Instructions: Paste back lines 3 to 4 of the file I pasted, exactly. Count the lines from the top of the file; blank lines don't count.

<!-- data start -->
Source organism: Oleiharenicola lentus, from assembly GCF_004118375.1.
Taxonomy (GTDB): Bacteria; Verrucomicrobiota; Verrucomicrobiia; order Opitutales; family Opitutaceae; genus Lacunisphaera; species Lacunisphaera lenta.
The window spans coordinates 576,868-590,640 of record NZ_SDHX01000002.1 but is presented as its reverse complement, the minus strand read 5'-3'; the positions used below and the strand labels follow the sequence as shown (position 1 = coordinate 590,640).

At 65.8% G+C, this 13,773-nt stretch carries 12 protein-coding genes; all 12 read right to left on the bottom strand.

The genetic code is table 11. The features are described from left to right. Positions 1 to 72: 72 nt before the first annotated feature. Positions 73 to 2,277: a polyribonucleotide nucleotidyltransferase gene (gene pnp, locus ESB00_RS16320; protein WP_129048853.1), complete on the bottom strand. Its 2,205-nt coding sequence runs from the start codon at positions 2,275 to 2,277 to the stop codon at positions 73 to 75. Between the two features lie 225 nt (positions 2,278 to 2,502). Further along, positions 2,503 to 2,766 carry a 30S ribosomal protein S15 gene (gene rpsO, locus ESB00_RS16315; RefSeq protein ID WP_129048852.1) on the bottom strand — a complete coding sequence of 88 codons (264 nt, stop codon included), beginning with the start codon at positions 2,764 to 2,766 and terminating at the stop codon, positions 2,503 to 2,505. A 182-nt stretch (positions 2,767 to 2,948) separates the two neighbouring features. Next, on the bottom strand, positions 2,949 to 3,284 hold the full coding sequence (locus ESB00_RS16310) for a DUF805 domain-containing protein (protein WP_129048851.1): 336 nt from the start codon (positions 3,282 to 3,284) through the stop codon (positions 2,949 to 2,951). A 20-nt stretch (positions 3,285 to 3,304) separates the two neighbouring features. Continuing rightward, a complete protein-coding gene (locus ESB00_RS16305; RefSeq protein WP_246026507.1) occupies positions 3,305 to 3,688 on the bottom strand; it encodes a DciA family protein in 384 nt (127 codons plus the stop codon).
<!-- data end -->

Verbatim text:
The window spans coordinates 576,868-590,640 of record NZ_SDHX01000002.1 but is presented as its reverse complement, the minus strand read 5'-3'; the positions used below and the strand labels follow the sequence as shown (position 1 = coordinate 590,640).

At 65.8% G+C, this 13,773-nt stretch carries 12 protein-coding genes; all 12 read right to left on the bottom strand.